Sabrina Pike '20, top left, at the site in Slocan Narrows, British Columbia.

This summer, Sabrina Pike ’20 has been working as a research assistant for Hamilton’s Archaeology Field School. You can read more about the field work’s excavations here 

What is your research project?
 I'm a research assistant for Hamilton's Archaeology Field School, helping to conduct excavations at two Native American/First Nations sites, one in North Carolina and one in British Columbia, Canada. The site in NC was in its earliest stages and consisted of surveying the landscape and conducting text excavations to see what was present at the site. The site in BC is much further along in this process and excavations are conducted with the goal of learning more about the activity areas within each housepit. I assist in the excavation processes and help out with activities around camp.

Archaeology Field School is a course that prepares students for a future in archaeology. We conduct excavations to better understand how people lived in the past and gain a greater understanding of their culture. The two sites we went to were in different stages of excavation. In North Carolina we were trying to find out what exactly was there by using survey equipment. In Slocan, we conducted very precise excavations in order to answer questions that require as much context about what we are finding as possible.

What do you hope to accomplish through this project?
My main goal is to impart knowledge of how to properly conduct archaeological excavations and to collect data for my upcoming senior thesis project. I also want to experience this unique area of field school so that when I graduate I’ll be able to apply what I have learned here to other projects.                                                                                       

Sabrina Pike ’20

Major: Creative Writing and Archaeology

Hometown: Kailua-Kona, Hawaii

High School: Kealakehe High School


read about other student research 

How did you find this research opportunity?
I went on the 2017 field school and was asked back to be a research assistant. I will use the data we collect this season for my upcoming senior thesis project.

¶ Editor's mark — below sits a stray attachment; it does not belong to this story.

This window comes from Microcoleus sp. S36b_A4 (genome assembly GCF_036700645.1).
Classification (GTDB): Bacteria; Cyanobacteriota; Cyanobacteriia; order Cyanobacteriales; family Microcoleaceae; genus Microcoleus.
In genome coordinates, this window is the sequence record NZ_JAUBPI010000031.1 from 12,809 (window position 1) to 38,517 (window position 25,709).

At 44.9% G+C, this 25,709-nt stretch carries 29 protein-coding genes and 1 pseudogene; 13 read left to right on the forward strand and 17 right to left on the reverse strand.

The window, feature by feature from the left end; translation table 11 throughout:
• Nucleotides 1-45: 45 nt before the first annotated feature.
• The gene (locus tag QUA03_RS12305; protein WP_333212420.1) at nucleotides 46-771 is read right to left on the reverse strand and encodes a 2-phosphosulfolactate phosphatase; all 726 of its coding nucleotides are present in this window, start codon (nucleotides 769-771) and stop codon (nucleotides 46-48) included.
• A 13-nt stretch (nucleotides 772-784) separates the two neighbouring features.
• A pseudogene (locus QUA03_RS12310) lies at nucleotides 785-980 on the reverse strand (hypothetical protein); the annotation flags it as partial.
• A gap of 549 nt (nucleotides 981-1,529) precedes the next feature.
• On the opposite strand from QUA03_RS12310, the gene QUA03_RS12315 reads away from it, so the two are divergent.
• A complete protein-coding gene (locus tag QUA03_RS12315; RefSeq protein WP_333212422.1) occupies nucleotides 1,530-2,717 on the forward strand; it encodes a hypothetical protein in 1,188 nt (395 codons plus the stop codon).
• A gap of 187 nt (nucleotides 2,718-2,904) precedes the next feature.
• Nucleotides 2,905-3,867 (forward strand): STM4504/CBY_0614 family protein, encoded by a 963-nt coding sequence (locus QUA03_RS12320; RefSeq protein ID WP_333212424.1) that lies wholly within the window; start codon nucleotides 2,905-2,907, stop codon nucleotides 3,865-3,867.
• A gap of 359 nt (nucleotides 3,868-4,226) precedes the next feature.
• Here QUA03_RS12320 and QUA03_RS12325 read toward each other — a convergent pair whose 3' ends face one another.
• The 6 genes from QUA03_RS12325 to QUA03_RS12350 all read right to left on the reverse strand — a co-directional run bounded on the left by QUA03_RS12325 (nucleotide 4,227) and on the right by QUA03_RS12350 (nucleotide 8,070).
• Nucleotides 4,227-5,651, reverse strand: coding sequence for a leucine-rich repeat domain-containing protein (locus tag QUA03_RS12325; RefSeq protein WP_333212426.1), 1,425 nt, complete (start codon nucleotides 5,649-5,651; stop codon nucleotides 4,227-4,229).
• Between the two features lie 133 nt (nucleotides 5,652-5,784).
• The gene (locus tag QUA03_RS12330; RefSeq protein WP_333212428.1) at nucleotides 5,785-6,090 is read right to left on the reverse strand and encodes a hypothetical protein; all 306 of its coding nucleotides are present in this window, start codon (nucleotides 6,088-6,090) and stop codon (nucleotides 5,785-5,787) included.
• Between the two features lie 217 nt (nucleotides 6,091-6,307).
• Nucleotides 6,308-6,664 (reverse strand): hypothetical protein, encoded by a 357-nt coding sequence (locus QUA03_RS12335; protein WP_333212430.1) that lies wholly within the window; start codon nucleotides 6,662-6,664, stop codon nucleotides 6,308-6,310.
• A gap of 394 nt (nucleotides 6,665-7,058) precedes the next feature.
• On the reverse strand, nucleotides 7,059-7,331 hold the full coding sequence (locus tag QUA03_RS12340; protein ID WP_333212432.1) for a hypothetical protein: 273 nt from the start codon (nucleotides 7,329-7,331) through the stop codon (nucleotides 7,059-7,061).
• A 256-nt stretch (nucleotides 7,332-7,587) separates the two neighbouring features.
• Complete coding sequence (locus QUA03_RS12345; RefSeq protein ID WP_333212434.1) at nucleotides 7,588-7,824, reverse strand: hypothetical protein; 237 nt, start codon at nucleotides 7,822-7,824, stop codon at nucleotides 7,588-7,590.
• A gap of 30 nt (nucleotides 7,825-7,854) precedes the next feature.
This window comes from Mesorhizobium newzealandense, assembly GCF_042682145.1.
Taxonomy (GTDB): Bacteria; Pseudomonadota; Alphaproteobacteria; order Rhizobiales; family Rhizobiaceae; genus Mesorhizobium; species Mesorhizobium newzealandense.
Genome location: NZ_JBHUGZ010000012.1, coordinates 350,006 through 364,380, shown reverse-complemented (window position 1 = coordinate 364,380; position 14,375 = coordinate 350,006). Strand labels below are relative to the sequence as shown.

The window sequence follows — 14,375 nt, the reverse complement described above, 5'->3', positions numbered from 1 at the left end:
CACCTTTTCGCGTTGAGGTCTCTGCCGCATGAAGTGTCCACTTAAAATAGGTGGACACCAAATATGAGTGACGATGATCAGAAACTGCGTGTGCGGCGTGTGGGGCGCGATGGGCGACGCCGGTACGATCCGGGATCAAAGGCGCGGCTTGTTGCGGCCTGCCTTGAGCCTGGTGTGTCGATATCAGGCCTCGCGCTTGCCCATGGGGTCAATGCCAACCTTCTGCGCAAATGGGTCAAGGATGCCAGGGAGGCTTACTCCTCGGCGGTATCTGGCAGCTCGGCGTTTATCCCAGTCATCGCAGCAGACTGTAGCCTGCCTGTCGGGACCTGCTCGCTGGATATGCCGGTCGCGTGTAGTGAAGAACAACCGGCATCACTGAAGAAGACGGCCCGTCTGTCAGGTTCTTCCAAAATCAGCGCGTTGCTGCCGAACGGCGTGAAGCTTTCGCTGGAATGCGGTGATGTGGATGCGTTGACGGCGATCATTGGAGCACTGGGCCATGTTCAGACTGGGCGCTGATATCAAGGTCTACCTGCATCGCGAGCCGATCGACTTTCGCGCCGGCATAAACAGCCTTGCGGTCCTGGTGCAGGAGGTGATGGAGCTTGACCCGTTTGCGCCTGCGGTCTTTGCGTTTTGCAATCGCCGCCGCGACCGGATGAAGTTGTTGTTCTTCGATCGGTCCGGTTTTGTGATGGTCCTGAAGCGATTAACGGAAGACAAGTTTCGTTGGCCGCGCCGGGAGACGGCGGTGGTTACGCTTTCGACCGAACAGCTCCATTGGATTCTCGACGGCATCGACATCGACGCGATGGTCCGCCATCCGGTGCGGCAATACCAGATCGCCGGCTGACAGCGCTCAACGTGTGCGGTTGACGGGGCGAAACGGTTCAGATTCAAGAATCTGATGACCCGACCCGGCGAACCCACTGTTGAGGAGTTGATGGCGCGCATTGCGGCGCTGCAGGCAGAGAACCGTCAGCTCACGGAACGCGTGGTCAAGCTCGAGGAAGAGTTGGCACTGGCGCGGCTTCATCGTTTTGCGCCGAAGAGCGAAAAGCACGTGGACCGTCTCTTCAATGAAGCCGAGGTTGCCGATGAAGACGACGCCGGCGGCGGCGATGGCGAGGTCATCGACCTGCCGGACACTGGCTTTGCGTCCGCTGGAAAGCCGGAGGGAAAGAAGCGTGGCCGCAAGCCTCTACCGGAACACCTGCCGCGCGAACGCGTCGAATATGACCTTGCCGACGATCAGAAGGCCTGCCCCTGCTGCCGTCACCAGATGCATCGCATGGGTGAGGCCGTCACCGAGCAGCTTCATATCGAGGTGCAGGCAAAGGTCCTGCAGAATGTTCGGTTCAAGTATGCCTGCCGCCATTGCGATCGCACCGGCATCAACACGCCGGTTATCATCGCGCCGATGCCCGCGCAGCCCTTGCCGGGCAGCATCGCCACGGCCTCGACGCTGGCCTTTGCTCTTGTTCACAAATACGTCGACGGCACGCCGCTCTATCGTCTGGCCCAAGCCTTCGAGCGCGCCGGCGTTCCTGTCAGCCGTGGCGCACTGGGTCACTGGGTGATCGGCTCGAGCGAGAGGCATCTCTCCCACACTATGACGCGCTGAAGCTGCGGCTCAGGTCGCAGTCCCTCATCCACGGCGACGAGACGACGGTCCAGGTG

What drew you to this research?
 I did the field school in Slocan, BC, two years ago and I loved it so much I decided to be an archaeology major. I was overjoyed to be asked back as a research assistant this field season!

What do you like best about your research?
I loved excavating from the moment my trowel first touched the sediment. It was exciting being able to excavate each day, not knowing what new artifacts we would find or what kinds of features would be encountered. Now I am supervising the students and I see that same excitement on their faces. Fostering a love for archaeology was one of my hopes for this experience and it is very rewarding to see it come to fruition. 

What are your plans for the future?
My life dream is to become a novelist, but I also want to continue to go on excavations because I find them so enjoyable. I also have plans to write a novel about the adventures of an archaeologist; my experiences here are useful for inspiration and help to accurately portray the everyday lives of archaeologists.

Anything else you’d like readers to know about your experience?
This has been an adventure that I am so lucky to have experienced. The beauty of archaeology is seen through field schools such as these and it is crucial to respect and continue to develop an understanding of cultures worldwide.

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